Q: Way to take matters into your own hands! So, what did you learn from writing your book?

A: My instinct was correct: we really need a lot less than we think we do. When you become pregnant or are thinking about it, your eyes are suddenly wide open to this world of marketing and suddenly you need everything and your child deserves everything, from ridiculous safety products to cashmere blankets. And truth is, you just don’t need this stuff.

A lot of women think that just because you get pregnant, it means you can just stop working and it’s all going to be okay. But your bills stay the same, your expenses go up… so, I found a tremendous lack of reality with people who thought that way.

Q: So, what are some tips for expectant families?

A: Be a happy skeptic. When you are purchasing whatever items you need for your baby, just be skeptical. Look at it and recognize that there’s no logical reason to purchase a $20 bottle of bubble bath. Just be really skeptical by claims and needs and use your common sense. Don’t go overboard. And remember every dollar that you save and don’t spend on frivolous things, you can put toward your savings, which is more helpful to your family and your child. There are unexpected costs associated with kids that have zero to do with the retail world.

If you have a partner or you’re married, you better start talking about money. So many couples don’t, but if there ever was a time to discuss your goals and what your lifestyle should be like, it’s now. Open up the discussion of finance.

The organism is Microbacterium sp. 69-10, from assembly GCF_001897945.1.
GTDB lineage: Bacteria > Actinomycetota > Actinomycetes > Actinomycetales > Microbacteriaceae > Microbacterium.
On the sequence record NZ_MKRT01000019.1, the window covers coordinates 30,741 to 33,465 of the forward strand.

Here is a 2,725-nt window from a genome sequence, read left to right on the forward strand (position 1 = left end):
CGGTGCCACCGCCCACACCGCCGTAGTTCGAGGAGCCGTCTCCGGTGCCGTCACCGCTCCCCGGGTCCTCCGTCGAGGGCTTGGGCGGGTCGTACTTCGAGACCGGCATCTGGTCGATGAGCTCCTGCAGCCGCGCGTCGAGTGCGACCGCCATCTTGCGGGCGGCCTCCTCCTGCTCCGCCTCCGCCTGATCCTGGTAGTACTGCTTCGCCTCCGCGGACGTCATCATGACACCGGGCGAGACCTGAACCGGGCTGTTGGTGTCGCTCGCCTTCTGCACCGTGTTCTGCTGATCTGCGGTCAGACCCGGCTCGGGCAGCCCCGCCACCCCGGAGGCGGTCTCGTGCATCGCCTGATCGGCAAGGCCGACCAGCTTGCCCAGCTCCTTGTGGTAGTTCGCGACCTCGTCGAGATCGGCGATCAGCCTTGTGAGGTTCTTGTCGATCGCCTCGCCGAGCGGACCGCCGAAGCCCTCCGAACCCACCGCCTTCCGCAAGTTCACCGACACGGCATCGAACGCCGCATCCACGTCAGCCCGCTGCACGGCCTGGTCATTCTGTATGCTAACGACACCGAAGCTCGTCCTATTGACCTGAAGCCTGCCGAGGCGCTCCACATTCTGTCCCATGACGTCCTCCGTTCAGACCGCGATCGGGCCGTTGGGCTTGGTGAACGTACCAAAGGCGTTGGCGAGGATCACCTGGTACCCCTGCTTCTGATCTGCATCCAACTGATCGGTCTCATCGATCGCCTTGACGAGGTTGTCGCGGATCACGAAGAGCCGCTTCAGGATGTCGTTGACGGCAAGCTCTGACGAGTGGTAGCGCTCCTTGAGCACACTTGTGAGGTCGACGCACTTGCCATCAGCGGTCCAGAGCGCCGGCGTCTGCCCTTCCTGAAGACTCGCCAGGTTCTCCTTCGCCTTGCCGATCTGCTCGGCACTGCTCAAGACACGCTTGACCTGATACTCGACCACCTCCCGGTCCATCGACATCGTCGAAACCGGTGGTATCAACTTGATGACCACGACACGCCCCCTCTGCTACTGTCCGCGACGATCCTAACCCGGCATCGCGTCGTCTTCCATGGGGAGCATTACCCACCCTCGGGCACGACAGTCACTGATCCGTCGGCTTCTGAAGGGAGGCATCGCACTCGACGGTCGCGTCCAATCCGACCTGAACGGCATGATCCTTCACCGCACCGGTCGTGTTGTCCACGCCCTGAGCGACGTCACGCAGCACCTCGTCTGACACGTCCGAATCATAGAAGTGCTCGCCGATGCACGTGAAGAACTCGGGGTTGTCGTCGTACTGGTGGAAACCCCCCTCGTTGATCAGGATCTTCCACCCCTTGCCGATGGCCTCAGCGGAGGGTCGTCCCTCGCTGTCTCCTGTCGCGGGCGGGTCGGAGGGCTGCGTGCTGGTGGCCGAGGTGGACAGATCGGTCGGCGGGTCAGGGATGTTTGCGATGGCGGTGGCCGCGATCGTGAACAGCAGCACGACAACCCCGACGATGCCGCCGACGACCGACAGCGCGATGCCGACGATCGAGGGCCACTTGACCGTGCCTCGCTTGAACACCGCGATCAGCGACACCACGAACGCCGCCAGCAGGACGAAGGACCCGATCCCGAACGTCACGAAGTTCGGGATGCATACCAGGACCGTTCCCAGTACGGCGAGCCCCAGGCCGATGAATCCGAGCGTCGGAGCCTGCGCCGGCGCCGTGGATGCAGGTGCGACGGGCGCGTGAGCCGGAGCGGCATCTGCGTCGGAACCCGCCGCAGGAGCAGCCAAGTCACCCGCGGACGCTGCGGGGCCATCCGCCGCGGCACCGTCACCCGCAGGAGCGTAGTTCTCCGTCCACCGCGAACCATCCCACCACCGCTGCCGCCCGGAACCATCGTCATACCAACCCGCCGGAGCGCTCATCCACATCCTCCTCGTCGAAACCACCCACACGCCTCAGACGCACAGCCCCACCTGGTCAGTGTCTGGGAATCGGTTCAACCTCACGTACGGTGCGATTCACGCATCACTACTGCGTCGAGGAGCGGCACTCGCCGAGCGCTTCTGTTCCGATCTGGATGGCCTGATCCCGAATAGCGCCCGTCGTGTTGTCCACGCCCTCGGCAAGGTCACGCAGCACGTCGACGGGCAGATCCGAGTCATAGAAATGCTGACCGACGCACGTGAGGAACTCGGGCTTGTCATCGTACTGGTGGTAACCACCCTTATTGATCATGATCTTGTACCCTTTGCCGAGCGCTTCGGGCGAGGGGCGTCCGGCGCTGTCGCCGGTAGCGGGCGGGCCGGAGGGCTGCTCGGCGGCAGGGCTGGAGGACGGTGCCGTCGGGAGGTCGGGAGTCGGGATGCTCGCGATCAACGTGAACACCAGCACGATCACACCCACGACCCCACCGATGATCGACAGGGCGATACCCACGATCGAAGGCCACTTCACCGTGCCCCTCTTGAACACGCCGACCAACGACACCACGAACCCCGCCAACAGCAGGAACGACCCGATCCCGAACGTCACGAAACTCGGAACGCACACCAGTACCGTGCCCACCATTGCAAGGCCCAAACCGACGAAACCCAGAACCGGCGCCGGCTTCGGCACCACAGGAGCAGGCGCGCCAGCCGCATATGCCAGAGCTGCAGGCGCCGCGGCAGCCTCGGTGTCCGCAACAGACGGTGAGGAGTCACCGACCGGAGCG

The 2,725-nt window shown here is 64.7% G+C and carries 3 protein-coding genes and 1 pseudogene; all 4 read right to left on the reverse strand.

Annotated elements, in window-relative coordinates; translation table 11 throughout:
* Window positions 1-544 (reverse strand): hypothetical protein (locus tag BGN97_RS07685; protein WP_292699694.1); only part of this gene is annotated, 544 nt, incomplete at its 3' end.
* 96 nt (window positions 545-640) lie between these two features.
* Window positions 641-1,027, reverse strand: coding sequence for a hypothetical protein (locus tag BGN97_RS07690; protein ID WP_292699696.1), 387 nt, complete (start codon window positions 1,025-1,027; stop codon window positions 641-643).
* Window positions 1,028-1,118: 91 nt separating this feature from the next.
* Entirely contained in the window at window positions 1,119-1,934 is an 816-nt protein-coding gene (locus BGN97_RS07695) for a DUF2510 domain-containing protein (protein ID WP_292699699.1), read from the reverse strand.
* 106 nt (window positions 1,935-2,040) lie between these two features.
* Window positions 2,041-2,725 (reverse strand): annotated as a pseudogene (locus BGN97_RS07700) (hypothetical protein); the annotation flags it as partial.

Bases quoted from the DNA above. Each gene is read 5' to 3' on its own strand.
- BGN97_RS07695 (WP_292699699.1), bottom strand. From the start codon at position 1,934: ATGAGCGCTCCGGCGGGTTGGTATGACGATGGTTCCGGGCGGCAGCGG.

So many couples fight about money and it comes from not knowing each other financially. That’s going to be a big point of contention. Anybody who has been raised in a household where there’s arguing knows it’s not fun. Get things out before there’s a major issue. That includes the whole topic of stay-at-home-parenting. Not everyone wants to, or some people do, but it’s not realistic. There’s a huge disconnect between what you can afford for childcare and what your income is. Talk about it.

Q: No doubt about it: childcare is expensive. What is the most important piece of financial advice you’ve ever received?

A: Have a positive attitude; you can do it. Don’t get bogged down in nos: I’ll never find a job, I have to wait until this happens, I have to rely on credit, etc. All of that is complete nonsense. It’s like Nike: just do it. Put your head down and figure out a way. You are far more creative and resourceful than you think you are.

Being hungry is not that bad, it will motivate you to do what you need to do. Everybody takes a crap job in the beginning… but ultimately work toward doing what you love. Don’t expect less.

Q: Great advice. If readers could do one thing to improve their financial lives, what would you tell them to do?

A: Other than stay out of debt, I’d say adjust your expectations. Having a new car every few years, living in a big house… you don’t deserve everything, at least not right away. You work for the things you want. Reevaluate what you think you deserve. It’s going to make you a lot happier financially.

[Check Your Credit: Don’t Guess. Know.® Get your free credit report and score. No credit card required.

Learn to live with the bucket that you have and work toward a bigger and better one, but don’t expect it right now. Accept the fact you may have to take the bus for a while.

Learn more about Erica at www.ericasandberg.com.